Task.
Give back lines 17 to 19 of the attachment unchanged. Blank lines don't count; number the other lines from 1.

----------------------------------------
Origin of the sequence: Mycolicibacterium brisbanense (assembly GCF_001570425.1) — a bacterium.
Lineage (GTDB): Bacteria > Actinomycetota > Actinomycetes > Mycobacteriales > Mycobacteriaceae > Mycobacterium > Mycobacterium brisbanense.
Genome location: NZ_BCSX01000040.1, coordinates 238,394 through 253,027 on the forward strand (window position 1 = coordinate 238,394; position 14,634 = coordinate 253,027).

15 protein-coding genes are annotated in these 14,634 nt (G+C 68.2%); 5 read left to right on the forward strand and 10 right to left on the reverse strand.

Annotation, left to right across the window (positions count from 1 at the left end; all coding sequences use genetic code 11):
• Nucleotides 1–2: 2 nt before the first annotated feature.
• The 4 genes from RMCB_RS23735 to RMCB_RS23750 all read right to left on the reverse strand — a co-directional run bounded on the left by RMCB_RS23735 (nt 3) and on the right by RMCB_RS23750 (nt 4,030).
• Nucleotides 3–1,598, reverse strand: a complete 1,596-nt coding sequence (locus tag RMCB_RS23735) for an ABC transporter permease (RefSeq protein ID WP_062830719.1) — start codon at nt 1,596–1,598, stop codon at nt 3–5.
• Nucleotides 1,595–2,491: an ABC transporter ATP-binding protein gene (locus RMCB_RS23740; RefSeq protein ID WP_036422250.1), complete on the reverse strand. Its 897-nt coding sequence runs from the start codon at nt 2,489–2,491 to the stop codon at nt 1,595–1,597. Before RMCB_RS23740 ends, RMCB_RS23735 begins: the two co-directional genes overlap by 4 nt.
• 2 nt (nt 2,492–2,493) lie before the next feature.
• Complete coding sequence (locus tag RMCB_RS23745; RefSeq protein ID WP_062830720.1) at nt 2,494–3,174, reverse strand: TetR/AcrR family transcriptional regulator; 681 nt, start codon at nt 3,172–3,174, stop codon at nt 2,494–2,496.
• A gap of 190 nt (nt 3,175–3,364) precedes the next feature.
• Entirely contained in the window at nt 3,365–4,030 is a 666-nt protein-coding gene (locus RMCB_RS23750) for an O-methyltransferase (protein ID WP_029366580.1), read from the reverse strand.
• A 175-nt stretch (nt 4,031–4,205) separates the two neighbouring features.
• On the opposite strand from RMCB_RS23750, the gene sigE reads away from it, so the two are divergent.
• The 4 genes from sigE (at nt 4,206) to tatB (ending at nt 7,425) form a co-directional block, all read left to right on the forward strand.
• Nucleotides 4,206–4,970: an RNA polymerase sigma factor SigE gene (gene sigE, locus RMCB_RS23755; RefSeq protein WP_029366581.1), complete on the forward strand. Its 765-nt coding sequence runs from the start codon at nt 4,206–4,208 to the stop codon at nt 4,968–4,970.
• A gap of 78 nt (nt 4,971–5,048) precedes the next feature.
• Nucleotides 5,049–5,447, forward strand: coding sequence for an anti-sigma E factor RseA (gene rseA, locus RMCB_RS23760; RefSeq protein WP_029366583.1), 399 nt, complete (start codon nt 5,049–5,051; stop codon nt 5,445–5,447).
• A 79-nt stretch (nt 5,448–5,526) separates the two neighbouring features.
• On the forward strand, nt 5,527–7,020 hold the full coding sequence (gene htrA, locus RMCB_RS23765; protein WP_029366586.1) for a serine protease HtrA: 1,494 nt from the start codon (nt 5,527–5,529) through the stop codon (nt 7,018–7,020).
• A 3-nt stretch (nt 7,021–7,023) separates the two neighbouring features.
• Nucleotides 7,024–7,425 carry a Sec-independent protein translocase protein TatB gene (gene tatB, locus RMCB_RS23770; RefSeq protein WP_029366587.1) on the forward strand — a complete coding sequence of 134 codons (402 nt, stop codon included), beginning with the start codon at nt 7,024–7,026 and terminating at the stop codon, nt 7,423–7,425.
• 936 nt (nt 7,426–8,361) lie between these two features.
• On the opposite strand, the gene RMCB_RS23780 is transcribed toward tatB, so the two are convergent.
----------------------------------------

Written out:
• Nucleotides 4,206–4,970: an RNA polymerase sigma factor SigE gene (gene sigE, locus RMCB_RS23755; RefSeq protein WP_029366581.1), complete on the forward strand. Its 765-nt coding sequence runs from the start codon at nt 4,206–4,208 to the stop codon at nt 4,968–4,970.
• A gap of 78 nt (nt 4,971–5,048) precedes the next feature.
• Nucleotides 5,049–5,447, forward strand: coding sequence for an anti-sigma E factor RseA (gene rseA, locus RMCB_RS23760; RefSeq protein WP_029366583.1), 399 nt, complete (start codon nt 5,049–5,051; stop codon nt 5,445–5,447).